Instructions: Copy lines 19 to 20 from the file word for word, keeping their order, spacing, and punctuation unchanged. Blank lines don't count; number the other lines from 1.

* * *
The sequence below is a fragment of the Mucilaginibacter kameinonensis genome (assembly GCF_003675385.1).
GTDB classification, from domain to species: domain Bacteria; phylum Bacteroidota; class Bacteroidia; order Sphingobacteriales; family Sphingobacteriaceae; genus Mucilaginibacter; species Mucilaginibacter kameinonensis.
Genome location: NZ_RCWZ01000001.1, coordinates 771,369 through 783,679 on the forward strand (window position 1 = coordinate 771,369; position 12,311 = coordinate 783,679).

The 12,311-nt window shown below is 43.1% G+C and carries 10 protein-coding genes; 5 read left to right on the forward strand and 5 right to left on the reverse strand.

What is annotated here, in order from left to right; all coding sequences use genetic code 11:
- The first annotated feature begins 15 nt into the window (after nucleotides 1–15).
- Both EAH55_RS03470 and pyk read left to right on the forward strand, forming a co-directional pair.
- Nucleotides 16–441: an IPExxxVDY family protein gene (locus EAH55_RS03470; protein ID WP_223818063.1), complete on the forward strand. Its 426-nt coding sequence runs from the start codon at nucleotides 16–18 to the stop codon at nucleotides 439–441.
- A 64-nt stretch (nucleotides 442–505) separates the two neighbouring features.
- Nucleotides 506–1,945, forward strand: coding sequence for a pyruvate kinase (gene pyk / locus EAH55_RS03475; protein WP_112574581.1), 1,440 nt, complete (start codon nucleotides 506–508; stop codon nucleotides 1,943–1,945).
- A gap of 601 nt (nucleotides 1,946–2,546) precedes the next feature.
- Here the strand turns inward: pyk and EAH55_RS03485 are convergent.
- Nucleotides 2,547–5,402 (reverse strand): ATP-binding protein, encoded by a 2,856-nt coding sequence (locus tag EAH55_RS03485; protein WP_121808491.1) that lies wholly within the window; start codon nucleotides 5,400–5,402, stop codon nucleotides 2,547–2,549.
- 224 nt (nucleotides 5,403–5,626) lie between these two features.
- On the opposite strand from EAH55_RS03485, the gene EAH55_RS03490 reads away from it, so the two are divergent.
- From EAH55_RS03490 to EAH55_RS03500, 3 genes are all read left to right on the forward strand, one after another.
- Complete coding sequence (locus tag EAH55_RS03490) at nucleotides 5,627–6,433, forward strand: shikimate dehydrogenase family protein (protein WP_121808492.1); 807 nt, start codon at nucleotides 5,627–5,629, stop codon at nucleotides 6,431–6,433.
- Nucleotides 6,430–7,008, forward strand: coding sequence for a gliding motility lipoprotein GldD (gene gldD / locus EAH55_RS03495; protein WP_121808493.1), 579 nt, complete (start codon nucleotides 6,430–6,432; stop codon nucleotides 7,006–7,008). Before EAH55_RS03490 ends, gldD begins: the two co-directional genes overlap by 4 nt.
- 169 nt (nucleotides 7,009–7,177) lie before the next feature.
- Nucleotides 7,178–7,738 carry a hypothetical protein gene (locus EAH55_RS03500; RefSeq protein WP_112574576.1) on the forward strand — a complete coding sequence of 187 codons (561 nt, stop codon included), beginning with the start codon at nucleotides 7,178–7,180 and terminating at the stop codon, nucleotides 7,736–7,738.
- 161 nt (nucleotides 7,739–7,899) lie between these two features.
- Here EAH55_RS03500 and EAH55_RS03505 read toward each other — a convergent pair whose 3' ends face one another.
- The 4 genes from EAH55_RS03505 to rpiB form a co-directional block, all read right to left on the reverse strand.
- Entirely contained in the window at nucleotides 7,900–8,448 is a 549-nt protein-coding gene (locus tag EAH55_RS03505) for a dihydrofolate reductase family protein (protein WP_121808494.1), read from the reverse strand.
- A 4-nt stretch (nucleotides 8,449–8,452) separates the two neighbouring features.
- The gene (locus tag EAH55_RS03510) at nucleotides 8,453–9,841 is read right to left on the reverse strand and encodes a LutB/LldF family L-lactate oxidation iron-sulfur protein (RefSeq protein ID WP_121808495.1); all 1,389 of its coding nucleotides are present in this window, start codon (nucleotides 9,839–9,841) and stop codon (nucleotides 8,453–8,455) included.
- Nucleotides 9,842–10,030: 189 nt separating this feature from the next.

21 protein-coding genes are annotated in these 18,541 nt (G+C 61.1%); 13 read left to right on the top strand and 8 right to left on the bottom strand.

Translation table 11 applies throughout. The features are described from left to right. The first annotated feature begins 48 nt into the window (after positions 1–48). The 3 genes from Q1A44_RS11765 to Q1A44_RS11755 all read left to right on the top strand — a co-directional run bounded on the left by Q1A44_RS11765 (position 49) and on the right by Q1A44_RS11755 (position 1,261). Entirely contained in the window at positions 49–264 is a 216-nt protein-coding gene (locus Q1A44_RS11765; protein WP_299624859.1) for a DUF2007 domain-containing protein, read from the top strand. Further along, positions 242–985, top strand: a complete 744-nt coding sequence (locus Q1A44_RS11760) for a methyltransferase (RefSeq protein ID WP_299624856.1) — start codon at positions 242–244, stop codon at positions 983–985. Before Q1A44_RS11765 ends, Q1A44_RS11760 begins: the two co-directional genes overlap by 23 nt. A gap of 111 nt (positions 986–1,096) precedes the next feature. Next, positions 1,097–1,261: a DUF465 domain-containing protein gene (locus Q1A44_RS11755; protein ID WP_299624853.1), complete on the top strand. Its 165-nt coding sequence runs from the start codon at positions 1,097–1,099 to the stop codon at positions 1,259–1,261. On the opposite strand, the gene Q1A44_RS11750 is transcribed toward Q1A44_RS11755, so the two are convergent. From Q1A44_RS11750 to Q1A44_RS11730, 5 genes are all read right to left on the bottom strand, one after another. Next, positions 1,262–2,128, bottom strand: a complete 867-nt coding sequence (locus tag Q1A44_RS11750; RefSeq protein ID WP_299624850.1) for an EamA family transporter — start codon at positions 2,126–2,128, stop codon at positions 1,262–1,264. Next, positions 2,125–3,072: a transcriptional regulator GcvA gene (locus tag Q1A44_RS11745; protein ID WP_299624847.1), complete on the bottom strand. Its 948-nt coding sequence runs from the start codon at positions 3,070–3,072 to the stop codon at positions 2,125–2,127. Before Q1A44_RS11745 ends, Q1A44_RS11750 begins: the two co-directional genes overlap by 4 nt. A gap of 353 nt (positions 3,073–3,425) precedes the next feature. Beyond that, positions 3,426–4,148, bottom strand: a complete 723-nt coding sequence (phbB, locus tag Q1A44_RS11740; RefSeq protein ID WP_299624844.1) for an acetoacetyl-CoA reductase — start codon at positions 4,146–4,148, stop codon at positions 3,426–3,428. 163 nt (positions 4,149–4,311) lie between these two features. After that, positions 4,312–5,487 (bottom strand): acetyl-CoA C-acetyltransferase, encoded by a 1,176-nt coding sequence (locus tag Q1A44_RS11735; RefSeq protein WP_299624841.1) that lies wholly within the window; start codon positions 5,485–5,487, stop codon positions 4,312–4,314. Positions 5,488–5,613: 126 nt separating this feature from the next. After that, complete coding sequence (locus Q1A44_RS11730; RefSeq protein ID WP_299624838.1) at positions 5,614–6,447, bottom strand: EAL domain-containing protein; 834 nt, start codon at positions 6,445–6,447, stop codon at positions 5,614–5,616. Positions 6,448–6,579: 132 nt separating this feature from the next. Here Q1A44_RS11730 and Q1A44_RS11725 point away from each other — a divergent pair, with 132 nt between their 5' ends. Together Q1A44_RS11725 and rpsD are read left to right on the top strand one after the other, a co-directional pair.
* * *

- 169 nt (nucleotides 7,009–7,177) lie before the next feature.
- Nucleotides 7,178–7,738 carry a hypothetical protein gene (locus EAH55_RS03500; RefSeq protein WP_112574576.1) on the forward strand — a complete coding sequence of 187 codons (561 nt, stop codon included), beginning with the start codon at nucleotides 7,178–7,180 and terminating at the stop codon, nucleotides 7,736–7,738.